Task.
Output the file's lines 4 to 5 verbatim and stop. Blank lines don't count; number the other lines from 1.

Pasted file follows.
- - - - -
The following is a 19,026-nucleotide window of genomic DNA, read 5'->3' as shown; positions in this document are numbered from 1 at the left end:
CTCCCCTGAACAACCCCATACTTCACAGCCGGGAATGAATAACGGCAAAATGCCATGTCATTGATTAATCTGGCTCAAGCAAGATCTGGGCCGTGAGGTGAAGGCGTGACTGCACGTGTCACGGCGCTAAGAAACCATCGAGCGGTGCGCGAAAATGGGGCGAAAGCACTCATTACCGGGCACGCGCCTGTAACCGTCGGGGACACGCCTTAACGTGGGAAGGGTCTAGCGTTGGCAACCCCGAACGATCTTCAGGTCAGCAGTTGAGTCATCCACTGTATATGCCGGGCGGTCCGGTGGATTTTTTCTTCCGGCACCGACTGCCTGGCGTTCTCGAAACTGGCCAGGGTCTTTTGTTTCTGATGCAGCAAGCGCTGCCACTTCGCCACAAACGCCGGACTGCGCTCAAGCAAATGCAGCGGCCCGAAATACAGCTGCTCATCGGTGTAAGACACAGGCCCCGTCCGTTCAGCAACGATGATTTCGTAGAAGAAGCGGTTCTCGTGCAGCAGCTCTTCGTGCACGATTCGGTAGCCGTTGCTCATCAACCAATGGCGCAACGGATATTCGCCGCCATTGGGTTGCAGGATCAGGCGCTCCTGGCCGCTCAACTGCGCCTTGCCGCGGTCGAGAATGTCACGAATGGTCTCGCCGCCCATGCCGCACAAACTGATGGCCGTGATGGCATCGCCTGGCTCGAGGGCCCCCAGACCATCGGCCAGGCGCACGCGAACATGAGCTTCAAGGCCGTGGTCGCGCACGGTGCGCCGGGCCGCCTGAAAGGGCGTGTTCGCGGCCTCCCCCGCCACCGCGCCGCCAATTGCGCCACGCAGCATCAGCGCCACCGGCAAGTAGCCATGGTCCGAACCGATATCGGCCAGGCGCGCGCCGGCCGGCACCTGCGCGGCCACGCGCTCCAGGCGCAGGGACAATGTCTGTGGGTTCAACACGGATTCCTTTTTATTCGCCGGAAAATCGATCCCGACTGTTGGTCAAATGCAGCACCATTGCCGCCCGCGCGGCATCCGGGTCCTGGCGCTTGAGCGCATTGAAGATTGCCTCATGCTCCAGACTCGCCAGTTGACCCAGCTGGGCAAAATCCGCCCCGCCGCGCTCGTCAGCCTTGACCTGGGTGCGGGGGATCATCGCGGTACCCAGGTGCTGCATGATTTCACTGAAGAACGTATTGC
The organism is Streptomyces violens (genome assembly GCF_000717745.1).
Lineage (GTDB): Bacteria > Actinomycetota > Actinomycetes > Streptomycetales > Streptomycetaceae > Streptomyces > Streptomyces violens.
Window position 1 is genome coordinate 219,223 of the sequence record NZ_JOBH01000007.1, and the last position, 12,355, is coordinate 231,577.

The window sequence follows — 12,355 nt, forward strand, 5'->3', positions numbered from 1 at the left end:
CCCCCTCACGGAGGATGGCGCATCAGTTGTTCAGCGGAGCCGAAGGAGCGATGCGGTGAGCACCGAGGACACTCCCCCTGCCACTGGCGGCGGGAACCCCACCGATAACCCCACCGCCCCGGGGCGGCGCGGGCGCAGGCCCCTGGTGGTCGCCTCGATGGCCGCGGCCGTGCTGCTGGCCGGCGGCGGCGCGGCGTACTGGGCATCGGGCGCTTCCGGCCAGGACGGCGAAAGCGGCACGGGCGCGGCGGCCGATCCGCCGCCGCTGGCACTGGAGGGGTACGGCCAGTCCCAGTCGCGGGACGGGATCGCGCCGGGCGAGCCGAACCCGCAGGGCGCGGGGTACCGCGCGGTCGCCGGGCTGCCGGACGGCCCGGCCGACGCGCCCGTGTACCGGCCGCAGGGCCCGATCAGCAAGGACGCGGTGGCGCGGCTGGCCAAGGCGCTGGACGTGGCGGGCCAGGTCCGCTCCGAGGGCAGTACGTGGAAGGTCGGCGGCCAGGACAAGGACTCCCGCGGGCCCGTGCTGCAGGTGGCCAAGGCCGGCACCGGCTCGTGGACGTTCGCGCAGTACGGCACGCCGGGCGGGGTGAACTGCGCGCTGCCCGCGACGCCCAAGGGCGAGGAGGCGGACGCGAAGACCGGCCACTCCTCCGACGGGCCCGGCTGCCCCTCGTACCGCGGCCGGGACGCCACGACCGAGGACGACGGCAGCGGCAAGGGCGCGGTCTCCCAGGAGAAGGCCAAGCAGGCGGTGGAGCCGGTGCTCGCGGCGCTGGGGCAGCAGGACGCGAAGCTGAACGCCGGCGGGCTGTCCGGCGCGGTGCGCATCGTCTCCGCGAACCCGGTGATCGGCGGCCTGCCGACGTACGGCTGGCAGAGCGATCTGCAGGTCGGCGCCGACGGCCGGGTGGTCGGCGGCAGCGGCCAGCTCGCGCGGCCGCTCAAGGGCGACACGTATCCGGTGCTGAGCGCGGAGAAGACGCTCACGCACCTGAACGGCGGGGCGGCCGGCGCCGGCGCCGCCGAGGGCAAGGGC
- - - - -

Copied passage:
Lineage (GTDB): Bacteria > Actinomycetota > Actinomycetes > Streptomycetales > Streptomycetaceae > Streptomyces > Streptomyces violens.
Window position 1 is genome coordinate 219,223 of the sequence record NZ_JOBH01000007.1, and the last position, 12,355, is coordinate 231,577.